A precise method of carrying out the calibration consists in having a printing medium, e.g., a band of paper, fed to the plotter to draw a large number of successive lines each corresponding to equal rotation steps of the platen and, afterwards, to present the printing medium on the platen in a crosswise direction, referring the first line in the succession of lines previously drawn to a zero line of reference on the platen and having afterwards a sensing head movable along a guide parallel to the axis of the platen to detect the precise position of each one of the lines previously drawn, comparing the actual position of each with the corresponding theoretical position referred, for instance, to a corresponding series of marks which have been previously and very precisely made on a reference guide which is parallel to the guide for the sensing device, eventually coinciding with the same. In this way, signals may be sent to the central processing unit of the control means of the plotter corresponding to the precise positioning of each line. The control means will derive and store the errors corresponding to each precise rotation position of the platen, allowing in this way the plotter to introduce the pertinent corrections in the driving of the platen to reduce or to avoid the errors for each position of rotation of the same.

Therefore, the present method will permit the error curves to be easily and accurately drawn upon calibration of each apparatus.


FIG. 1 is a perspective view of a large format inkjet printer/plotter incorporating the present invention;

FIG. 2 is a close-up view of the carriage portion of the printer/plotter of FIG. 1 showing a carriage-mounted optical sensor of the present invention;

FIG. 3 is a close-up view of the platen portion of the printer/plotter of FIG. 1 showing the carriage in phantom lines;

FIG. 4 schematically shows the nozzle plate of a 600 dpi print cartridge having two columns of ink-ejection nozzles;

FIG. 5 is a front view of the optical components of the sensor unit of FIG. 2;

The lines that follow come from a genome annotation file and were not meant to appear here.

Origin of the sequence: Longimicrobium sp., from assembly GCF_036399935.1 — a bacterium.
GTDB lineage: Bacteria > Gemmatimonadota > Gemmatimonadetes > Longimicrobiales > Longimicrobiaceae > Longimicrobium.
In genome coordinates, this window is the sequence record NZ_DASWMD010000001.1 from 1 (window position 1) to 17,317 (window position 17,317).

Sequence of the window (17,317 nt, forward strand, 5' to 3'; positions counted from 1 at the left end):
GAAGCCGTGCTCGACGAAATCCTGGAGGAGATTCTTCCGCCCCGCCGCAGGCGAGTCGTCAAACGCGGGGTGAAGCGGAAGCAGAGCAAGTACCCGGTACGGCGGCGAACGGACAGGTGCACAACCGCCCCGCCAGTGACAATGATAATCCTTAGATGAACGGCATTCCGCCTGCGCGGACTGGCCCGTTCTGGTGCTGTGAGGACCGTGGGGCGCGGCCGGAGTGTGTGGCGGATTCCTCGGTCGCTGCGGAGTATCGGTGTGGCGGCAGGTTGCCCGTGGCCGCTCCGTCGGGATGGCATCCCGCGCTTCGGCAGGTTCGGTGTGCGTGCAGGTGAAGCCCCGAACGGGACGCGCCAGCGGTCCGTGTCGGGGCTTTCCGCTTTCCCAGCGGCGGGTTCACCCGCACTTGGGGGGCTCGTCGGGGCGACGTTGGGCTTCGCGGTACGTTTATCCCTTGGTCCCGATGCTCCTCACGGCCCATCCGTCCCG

FIGS. 6A and 6B are isometric views respectively looking downwardly and upwardly toward the carriage showing the optical sensor and one print cartridge mounted on the carriage;

FIGS. 7 and 8 are schematic representations of apparatus for carrying out the calibration techniques of the invention;

FIGS. 9 and 10 show the test patterns of the present invention being respectively printed and scanned;

FIG. 11 is a block diagram of the invention;

FIGS. 12 and 13 show isometric views of the drive mechanism for advancing the media; and

FIG. 14 is a partial section view from the drive end of the media platen.

A typical embodiment of the invention is exemplified in a large format color inkjet printer/plotter as shown in FIGS. 1-2. More specifically, FIG. 1 is a perspective view of an inkjet printer/plotter 210 having a housing 212 mounted on a stand 214. The housing has left and right drive mechanism enclosures 216 and 218. A control panel 220 is mounted on the right enclosure 218. A carriage assembly 300, illustrated in phantom under a cover 222, is adapted for reciprocal motion along a carriage bar 224, also shown in phantom. The position of the carriage assembly 300 in a horizontal or carriage scan axis is determined by a carriage positioning mechanism 310 with respect to an encoder strip 320 (see FIG. 2). A print medium 330 such as paper is positioned along a vertical or media axis by a media axis drive mechanism (not shown). As used herein, the media axis is called the X axis denoted as 201, and the scan axis is called the Y axis denoted as 301.

FIG. 2 is a perspective view of the carriage assembly 300, the carriage positioning mechanism 310 and the encoder strip 320. The carriage positioning mechanism 310 includes a carriage position motor 312 which has a shaft 314 which drives a belt 324 which is secured by idler 326 and which is attached to the carriage 300.

The position of the carriage assembly in the scan axis is determined precisely by the encoder strip 320. The encoder strip 320 is secured by a first stanchion 328 on one end and a second stanchion 329 on the other end. An optical reader (not shown) is disposed on the carriage assembly and provides carriage position signals which are utilized by the invention to achieve optimal image registration in the manner described below.

FIG. 3 is perspective view of a simplified representation of a media positioning system 350 which can be utilized in the inventive printer. The media positioning system 350 includes a motor 352 which is normal to and drives a media roller 354. The position of the media roller 354 is determined by a media position encoder 356 on the motor. An optical reader 360 senses the position of the encoder 356 and provides a plurality of output pulses which indirectly determines the position of the roller 354 and, therefore, the position of the media 230 in the X axis.